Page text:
Brief definition of Slit Lamp

Slit lamp is a specialized microscope that employs a focused beam of light to examine the
eyes structures. It consists of a light source and a series of lenses that direct the light in the eye,
enabling healthcare professionals to diagnose and evaluate various ocular conditions. With its ability to
provide a magnified and detailed view of the front and back of the eye, the slit lamp aids in the

assessment of eye health and the identification of issues such as cataracts, glaucoma, corneal defects,
and retinal diseases.
 The main parts of a slit lamp typically include:
1. Chinrest: It provides a stable and comfortable platform for the patient's chin and forehead,
ensuring proper alignment and positioning.
2. Biomicroscope: This is the main body of the slit lamp that houses the optical system,
illuminating system, and observation system.
3. Illumination system: It consists of a light source, typically a halogen, which produces a focused
beam of light. It also includes filters to modify the colour and intensity of the light.
4. Slit beam control: This feature allows adjusting the width, height, angle, and shape of the slit
beam. It helps to focus and direct the light onto specific areas of the eye.
5. Observation system: It includes oculars or binoculars for the examiner to view the magnified
image of the eye. Many modern slit lamps also have a camera or digital imaging system for
capturing images or videos.
6. Filters: Slit lamps have various filters, such as cobalt blue, red-free, or yellow filters, which
enhance the visualization of specific structures or conditions in the eye.
7. Joystick or control handles: These are used to move the slit lamp in different directions, adjust
the height, and fine-tune the focus.
8. Applanation tonometer: Some slit lamps may have an attached tonometer to measure
intraocular pressure by gently flattening the cornea.

 Prism use in Slit lamp:-
A prism is sometimes used in slit lamps to assist with certain examinations.
Prisms in slit lamps are primarily used for assessing the eye's alignment and binocular vision. By
placing a prism in front of one eye, the examiner can observe the patient's eye movement and
detect any misalignment or abnormal eye coordination. This is particularly helpful in diagnosing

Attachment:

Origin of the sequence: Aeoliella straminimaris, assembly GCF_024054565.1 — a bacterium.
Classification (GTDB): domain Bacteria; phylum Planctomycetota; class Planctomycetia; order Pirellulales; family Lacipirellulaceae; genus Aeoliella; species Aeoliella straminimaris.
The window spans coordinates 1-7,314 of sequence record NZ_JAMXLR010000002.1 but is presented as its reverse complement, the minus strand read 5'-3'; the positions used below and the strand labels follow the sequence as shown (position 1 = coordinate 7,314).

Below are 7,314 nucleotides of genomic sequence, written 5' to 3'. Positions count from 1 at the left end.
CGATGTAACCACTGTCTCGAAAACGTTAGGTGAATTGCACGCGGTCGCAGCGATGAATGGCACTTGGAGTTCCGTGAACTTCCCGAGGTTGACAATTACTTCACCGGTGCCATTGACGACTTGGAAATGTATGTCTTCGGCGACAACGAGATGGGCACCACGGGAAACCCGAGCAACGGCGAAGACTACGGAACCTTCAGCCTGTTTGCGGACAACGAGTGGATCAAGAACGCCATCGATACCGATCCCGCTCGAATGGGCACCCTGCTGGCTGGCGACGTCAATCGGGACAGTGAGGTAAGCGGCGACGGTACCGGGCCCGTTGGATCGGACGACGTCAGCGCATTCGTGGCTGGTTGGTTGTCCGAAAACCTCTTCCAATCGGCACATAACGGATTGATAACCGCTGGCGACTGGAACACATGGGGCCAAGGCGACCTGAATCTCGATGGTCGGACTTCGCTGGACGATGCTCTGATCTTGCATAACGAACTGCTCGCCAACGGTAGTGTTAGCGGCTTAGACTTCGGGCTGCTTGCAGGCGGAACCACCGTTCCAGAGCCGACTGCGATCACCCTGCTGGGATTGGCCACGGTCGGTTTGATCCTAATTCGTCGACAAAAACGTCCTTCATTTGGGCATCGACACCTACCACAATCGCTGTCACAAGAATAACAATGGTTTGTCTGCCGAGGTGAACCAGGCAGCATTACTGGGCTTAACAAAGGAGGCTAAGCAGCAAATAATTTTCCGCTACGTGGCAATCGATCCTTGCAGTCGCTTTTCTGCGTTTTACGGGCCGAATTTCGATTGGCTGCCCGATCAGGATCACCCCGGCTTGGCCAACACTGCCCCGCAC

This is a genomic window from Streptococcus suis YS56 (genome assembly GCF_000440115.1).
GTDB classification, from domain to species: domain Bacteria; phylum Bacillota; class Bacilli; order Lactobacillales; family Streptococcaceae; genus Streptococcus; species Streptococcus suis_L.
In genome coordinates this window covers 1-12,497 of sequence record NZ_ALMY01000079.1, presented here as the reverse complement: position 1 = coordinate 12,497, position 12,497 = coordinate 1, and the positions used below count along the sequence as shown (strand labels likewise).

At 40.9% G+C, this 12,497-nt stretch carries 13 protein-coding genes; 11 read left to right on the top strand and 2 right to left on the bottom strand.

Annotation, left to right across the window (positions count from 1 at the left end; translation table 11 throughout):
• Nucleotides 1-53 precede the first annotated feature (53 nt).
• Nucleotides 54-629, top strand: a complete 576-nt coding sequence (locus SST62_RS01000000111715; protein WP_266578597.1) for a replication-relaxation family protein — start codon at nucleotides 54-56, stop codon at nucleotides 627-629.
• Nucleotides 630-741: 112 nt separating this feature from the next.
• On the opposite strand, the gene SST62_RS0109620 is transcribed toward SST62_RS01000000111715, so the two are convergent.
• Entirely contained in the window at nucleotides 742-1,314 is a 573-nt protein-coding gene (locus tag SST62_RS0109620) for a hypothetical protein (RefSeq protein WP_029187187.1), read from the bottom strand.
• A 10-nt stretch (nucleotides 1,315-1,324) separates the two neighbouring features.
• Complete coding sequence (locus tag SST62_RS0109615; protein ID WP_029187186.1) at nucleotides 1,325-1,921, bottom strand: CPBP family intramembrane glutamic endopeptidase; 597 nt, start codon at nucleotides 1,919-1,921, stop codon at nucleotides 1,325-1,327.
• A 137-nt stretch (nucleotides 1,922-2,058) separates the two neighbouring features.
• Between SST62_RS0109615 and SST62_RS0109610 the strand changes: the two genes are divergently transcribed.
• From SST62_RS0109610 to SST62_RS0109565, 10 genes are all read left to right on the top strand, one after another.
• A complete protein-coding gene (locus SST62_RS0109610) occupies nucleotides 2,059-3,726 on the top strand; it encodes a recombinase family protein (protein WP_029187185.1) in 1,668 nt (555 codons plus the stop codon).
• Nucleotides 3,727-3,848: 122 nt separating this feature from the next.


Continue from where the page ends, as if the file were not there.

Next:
conditions like strabismus (misaligned eyes) or assessing the patient's ability to merge the
images from both eyes (binocular vision).
The prism can be rotated and adjusted to observe different angles and directions of eye
movement. This assists in measuring the degree of misalignment and determining the
appropriate treatment options.
Overall, the use of prisms in slit lamps enhances the diagnostic capabilities of eye care

professionals and helps them in examining and managing various eye conditions related to
binocular vision and eye alignment.
 Mirror use in Slit lamp :
A mirror is commonly used in a slit lamp. It is referred to as a beam splitter mirror. The
beam splitter mirror is located inside the microscope of the slit lamp and its purpose is
to split the light into two pathways: one for observation and one for imaging or
The main light source enters the beam splitter mirror and is divided. One portion of the
light continues to illuminate the patient's eye, allowing the examiner to view the eye's
structures through the microscope. The other portion of the light is directed towards a
camera or other imaging device for capturing images or videos of the eye.
The beam splitter mirror is an essential component of the slit lamp, enabling
simultaneous observation and documentation of the eye's examination findings.

 Techniques of Slit lamp
There are several techniques used with a slit lamp in order to examine the eye's
anterior segment. Here are some common techniques:
1. Direct Illumination: This is the most basic technique where a narrow beam of light is
directed onto the specific area of interest in the eye. The examiner can vary the size,
shape, and orientation of the slit to focus on different structures.
2. Diffuse Illumination: In this technique, the light is spread out into a wider beam to
provide a more overall view of the eye's structures.. It gives a broader illumination and
helps in assessing the overall health and surface quality of the eye.

3. Indirect Gonioscopy: This technique involves using a special mirrored lens called a
gonioscopy lens to visualize the angle between the cornea and the iris. It helps in the
assessment and management of conditions related to the drainage system of the eye,
such as glaucoma.

Rajat Maji


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